Dr. Cardona is known for his efforts to reopen the schools during the pandemic. He knows that this can’t happen without the resources to reopen safely. The pandemic is surging again. It is not over. He knows this, and he will have to move with caution not to put the lives of staff or students at risk.

I will not judge him until I see how he handles not only the present dire moment but the legacy of twenty years of failed federal policy.I am hoping to be pleasantly surprised. Hope springs eternal. We can’t live without it.

He has the right background… he attended and led public schools and championed programs that help ALL children succeed and avoided stepping on the many landmines that exist in the field. Here’s hoping he can inspire politicians to abandon the test-and-punish regimen that has sapped public schools of their spirit without doing anything to improve the opportunities for the most disadvantaged students. I still have hope that our public schools can all function as effectively as those funded by the engaged and affluent parents.

NYTimes Editorial on Clean-up After DeVos’ Devastation Misses the Mark

January 5, 2021 Comments off

This past Sunday NYTimes editors rightfully point out the devastation wrought by Betsy DeVos during her four years as Secretary of Education. But, as usual, they want to retain the test-and-punish program that undercuts true reform in schools and glibly gloss over the difficulty legislators will face should they REALLY want to target funding for students raised in poverty. 

The editorial opens with a concise and accurate broad brush overview of the challenge incoming Secretary of Education Miguel Cardona faces:

If the Senate confirms President-elect Joe Biden’s nominee, Miguel Cardona, as Ms. DeVos’s successor, he will face the herculean task of clearing away the wreckage left by his predecessor — while helping the states find a safe and equitable path to reopening schools.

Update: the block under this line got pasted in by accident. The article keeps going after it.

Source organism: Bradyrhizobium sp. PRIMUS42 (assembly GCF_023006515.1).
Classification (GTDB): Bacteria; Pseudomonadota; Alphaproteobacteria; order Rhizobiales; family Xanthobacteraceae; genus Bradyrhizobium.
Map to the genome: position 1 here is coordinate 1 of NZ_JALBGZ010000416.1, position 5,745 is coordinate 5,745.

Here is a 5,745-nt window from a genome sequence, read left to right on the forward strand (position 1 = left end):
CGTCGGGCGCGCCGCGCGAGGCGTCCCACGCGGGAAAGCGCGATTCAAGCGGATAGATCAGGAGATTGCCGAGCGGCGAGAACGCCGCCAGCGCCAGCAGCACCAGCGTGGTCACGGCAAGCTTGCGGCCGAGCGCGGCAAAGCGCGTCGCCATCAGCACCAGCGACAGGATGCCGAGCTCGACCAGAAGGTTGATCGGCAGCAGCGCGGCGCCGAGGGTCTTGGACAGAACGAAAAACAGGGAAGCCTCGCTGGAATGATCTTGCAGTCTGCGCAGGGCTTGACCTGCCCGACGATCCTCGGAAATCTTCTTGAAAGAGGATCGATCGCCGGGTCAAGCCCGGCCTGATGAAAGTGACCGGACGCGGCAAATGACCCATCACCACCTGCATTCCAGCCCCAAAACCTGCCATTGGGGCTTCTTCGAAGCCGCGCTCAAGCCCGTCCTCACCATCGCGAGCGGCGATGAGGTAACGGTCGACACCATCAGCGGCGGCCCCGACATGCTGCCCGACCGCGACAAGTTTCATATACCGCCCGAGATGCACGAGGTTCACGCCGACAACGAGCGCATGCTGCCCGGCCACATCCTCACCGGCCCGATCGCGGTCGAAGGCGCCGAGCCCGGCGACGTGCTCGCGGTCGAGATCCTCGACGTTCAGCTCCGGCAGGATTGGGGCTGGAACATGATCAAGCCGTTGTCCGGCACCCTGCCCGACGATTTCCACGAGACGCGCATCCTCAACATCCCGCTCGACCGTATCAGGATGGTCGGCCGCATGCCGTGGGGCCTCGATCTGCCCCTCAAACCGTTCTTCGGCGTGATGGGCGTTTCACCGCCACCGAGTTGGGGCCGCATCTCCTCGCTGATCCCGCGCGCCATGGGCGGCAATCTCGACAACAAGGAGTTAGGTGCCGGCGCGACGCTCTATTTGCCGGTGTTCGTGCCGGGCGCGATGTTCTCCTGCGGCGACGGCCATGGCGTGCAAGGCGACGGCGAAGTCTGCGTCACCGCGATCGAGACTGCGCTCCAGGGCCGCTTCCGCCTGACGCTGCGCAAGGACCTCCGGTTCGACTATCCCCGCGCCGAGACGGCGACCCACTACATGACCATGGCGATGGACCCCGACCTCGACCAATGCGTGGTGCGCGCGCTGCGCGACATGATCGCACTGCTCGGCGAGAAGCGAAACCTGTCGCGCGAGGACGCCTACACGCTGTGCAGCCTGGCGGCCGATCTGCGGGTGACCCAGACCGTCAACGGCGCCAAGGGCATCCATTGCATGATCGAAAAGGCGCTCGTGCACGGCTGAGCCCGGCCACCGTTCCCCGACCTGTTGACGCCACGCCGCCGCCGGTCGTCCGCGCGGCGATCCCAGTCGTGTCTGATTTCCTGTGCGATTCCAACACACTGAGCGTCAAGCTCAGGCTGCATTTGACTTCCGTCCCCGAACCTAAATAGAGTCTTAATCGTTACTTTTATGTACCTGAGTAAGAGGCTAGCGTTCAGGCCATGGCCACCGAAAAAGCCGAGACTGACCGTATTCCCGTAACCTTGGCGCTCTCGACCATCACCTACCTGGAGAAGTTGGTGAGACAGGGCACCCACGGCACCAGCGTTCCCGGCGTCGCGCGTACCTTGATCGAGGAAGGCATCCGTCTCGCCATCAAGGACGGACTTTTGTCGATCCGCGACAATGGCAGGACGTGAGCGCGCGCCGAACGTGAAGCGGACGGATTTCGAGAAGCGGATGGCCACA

Beyond that, the new secretary needs to quickly reverse a range of corrosive DeVos-era policies, including initiatives that rolled back civil rights protections for minority children as well as actions that turned the department into a subsidiary of predatory for-profit colleges that saddle students with crushing debt while granting them useless degrees.

But the editors pivot to testing and conclude that at all costs the regiment of standardized testing testing must continue to help legislators and the Department “allocate educational resources strategically“. 

How more testing data will inform legislators and the Department to allocate resources strategically is unclear. We already know who the data will tell us! It will tell us the same thing it has told us for decades: children raised in poverty do poorly on standardized tests whose metrics are based on comparisons with their more affluent age peers. We know this. We know that affluent districts and schools within districts have smaller class sizes, higher paid and more experienced teachers, more resources, and— as a general rule— more parent engagement. We know that directing more funds to schools serving children who are raised in poverty could make a difference. If it DIDN’T matter, why do affluent school districts spend more? 

To their credit, the editors DO take the DeVos Department of Education to task for its support for predatory for-profit schools and it’s blocking of loan forgiveness for those duped by for-profit institutions. And the editors DO conclude with an accurate assessment of the urgent need for action:

The Department of Education lies in ruins at precisely the time when the country most needs it. The president-elect and his new education secretary, whoever that turns out to be, need to get the institution up and running as swiftly as possible. Given the dire context, there is no time to waste.

There IS no time to waste… and, as noted in this and earlier posts on this topic, there is no need to waste time or money or expending political capital to test students to prove what we already know.